ghost-buddha:

"Racism will go away if we stop talking about it" alright I’m going to prescribe you a nap, because you are suffering from a baby’s psychology called lack of object permanence, where you genuinely believe shit doesn’t exist when you aren’t acknowledging it

inmyufo:

still haven’t received a response 😔

andthebluestblue:

stop saying “his or her”

use “their”

piss off prescriptivists
acknowledge nonbinary identities
make your sentences less clunky
advocate for common usage which is what leads to grammatical acceptance 

A message from Anonymous
you just want to derail what feminists are doing to stop gamergate
A reply from shitrichcollegekidssay

Y’all do realize you’re getting upset over people who are disabled and mentally ill telling y’all not to use certain language/phrasing/words because it adversely affects them in their day-to-day lives, and then going on to explain how it does so… … again you’re … upset over being told you shouldn’t do something … because it actively harms people … and these people… actively harmed by what you’re doing are telling you … they’re being harmed… and that you shouldn’t do it. just in case that wasn’t clear.

but ahhh yes… pointing out ableism on my blog in my own post that I made is the same as being against feminism and for gamergate and pulling apart entire arguments made against male privilege/entitlement. ok.

because apparently you can only be a feminist activist if you ignore all other forms of oppression in favor of putting white neurotypical upper-class cishet women without disabilities as first priority always. what kind of second wave 60s bullshit are we on about now. jfc.

marissavoir:

I had the tremendous pleasure of going to the Northwest Teaching for Social Justice Conference, where at the start of a very full day I was able to see Enid Lee deliver the keynote in all of her joyous, ebullient, razor sharp glory. Here she is maybe inviting people up to help move the couch, a high school theatre prop, to offer an extemporaneous metaphor for Eurocentric curriculum. She said, “I don’t like to get too fancy. Let’s think of racial hierarchies as a ladder. With every single thing we do, we must ask: are we redesigning the ladder? Are we dismantling it to make a circle? Or are we maintaining it?” Flipping the rungs so someone different is at the bottom is not what equity is about. Every single time we step into a classroom. With every single intimate conversation we have with our family or friends. Are we reimagining and dismantling the ladder? Or are we upholding it?

ON THAT NOTE. I took extensive notes and came away with a lot of resources. Lately I’ve been feeling the weight of being one of the only POC staff in schools where I see real damage being done to my precious students by clumsy, privileged, oblivious hands. I’ve been employing what strategies I can with vague anxieties about the ways I am still unable to help bridge seemingly insurmountable chasms between my students, other staff, and the curriculum itself. I came away from this conference feeling a bit more in touch with resources, particularly with designing effective, interactive, critical thinking units on social justice issues, having real discussions with student in early education to help them in their process of developing a race consciousness, and finding ways around high stakes standardized testing.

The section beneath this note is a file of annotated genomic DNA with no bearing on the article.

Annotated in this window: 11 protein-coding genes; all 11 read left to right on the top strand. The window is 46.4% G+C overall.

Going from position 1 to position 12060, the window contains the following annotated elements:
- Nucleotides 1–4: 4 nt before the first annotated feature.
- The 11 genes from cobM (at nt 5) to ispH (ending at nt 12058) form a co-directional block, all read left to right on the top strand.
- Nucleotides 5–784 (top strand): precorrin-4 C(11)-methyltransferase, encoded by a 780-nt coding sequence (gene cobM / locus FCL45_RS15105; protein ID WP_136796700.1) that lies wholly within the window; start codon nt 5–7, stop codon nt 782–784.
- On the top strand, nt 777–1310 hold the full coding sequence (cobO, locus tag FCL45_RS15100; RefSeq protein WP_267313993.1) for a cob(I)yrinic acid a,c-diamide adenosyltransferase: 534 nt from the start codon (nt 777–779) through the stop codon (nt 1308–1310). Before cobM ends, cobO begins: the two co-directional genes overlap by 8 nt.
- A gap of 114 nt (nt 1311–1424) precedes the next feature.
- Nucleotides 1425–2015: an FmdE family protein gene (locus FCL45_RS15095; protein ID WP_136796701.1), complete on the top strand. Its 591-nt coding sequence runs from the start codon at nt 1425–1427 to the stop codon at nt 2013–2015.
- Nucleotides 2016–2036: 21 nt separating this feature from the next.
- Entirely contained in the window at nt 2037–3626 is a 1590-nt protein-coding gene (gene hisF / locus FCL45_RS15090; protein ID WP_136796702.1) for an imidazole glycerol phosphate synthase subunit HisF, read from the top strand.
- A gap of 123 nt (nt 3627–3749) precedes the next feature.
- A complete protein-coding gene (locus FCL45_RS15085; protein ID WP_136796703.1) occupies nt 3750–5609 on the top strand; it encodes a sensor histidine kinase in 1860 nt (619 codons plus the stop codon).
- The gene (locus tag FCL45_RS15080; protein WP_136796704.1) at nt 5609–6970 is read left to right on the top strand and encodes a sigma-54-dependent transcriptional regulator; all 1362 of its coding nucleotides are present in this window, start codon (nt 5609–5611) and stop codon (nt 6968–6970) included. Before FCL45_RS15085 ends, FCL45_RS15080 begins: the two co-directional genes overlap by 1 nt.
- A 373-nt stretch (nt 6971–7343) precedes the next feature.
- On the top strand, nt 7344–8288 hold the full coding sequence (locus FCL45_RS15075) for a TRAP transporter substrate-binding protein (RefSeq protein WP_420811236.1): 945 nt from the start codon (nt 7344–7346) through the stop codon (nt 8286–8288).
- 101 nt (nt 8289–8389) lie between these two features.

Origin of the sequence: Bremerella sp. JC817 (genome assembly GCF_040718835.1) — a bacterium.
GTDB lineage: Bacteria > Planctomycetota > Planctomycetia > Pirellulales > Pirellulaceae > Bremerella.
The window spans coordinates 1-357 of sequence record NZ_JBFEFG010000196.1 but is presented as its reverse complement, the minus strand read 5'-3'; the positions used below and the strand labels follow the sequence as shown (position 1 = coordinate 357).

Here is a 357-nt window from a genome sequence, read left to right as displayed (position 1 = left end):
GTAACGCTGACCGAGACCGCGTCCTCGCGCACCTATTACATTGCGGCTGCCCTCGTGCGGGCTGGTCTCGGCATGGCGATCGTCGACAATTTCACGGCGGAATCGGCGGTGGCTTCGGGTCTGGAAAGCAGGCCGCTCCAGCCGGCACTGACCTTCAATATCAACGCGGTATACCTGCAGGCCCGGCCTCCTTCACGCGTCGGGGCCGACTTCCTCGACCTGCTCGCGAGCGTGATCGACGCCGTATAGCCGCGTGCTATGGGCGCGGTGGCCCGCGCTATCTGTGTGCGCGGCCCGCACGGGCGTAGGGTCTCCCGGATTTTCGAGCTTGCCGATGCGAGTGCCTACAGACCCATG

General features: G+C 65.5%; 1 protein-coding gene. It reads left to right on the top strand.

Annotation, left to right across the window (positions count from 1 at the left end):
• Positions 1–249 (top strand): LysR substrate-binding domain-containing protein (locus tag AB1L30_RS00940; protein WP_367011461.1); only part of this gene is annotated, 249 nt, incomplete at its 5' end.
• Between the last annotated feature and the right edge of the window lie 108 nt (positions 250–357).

I am eager as fuck to share with any of you. I know that these resources and conversations barely exist and I want to make the arsenal I’ve assembled as accessible as possible. Please feel free to reach out. Keep doing good work out there, whether you’re a formal educator or do your instruction on micro levels on the fly, as so many of us do. xxxxx

I had the tremendous pleasure of going to the Northwest Teaching for Social Justice Conference, where at the start of a very full day I was able to see Enid Lee deliver the keynote in all of her joyous, ebullient, razor sharp glory. Here she is maybe inviting people up to help move the couch, a high school theatre prop, to offer an extemporaneous metaphor for Eurocentric curriculum. She said, “I don’t like to get too fancy. Let’s think of racial hierarchies as a ladder. With every single thing we do, we must ask: are we redesigning the ladder? Are we dismantling it to make a circle? Or are we maintaining it?” Flipping the rungs so someone different is at the bottom is not what equity is about. Every single time we step into a classroom. With every single intimate conversation we have with our family or friends. Are we reimagining and dismantling the ladder? Or are we upholding it?

parrnasse:

trends guys hate:

  1. crop tops and high waisted shorts
  2. red lipstick

trends girls hate:

  1. being murdered
  2. being murdered for wearing crop tops and high waisted shorts